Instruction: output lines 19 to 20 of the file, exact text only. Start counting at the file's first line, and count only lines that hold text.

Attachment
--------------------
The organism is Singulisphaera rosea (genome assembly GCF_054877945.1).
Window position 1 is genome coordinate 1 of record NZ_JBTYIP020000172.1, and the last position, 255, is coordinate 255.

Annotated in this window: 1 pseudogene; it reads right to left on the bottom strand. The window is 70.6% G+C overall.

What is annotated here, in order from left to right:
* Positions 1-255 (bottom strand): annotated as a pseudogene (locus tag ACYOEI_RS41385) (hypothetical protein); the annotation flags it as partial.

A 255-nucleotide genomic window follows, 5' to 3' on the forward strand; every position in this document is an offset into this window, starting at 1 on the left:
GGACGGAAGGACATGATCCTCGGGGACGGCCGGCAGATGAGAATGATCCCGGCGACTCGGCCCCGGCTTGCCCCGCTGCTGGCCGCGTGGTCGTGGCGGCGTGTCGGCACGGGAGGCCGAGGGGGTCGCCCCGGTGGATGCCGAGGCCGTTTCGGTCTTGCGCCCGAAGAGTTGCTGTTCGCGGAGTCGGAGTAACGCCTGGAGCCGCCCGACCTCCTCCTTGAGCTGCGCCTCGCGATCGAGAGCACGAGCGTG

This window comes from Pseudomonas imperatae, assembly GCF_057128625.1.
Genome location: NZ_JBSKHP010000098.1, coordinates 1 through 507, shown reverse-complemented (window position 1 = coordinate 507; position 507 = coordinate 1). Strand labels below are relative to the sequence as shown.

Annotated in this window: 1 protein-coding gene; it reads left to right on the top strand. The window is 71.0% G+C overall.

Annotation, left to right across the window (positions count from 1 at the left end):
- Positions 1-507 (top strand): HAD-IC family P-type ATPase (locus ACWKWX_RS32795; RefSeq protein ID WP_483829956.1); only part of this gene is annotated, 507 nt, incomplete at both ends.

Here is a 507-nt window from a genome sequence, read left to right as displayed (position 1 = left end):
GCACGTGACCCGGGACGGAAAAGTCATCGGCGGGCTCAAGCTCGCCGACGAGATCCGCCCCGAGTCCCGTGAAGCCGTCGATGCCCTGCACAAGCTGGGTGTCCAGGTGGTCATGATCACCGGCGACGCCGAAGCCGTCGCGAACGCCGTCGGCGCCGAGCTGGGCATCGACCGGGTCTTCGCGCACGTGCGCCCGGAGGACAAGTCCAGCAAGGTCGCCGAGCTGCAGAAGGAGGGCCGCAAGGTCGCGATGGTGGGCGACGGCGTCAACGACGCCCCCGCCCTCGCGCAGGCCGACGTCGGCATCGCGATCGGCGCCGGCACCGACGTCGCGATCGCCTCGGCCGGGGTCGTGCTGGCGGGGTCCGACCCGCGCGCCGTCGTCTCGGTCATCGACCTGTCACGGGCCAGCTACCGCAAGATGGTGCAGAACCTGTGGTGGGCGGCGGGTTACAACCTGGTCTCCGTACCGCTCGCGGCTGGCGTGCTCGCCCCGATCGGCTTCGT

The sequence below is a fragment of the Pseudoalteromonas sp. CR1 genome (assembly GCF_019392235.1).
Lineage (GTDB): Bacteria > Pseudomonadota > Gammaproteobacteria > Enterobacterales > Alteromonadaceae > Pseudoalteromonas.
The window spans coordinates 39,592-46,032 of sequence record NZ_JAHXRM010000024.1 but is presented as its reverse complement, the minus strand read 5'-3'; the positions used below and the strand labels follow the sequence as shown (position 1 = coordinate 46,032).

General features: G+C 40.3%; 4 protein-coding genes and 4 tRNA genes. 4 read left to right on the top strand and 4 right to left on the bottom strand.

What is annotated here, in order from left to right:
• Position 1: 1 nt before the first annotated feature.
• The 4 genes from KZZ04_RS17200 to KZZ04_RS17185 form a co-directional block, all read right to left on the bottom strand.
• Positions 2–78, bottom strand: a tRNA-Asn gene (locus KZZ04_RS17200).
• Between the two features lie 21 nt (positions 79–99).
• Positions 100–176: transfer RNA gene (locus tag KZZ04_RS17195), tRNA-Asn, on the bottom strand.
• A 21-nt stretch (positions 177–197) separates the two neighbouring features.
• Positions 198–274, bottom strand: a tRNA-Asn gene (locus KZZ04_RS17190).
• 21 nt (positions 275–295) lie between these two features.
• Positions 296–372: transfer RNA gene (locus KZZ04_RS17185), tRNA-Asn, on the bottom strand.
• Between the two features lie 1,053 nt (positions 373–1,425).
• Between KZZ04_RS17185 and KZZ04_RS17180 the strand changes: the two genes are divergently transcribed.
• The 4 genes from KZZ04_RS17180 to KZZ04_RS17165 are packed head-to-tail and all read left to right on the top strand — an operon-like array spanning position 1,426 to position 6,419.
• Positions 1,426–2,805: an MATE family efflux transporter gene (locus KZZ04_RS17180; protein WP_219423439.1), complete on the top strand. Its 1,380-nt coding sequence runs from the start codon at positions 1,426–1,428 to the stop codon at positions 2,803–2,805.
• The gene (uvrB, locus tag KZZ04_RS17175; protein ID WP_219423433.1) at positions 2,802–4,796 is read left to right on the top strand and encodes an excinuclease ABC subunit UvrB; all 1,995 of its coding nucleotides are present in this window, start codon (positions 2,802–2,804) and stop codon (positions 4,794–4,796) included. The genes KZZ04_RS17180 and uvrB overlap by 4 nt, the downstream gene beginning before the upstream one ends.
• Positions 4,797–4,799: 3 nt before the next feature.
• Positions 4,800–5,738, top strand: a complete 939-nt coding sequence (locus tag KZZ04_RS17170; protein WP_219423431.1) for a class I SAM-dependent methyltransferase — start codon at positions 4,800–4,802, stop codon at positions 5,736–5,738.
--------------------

What is annotated here, in order from left to right:
• Position 1: 1 nt before the first annotated feature.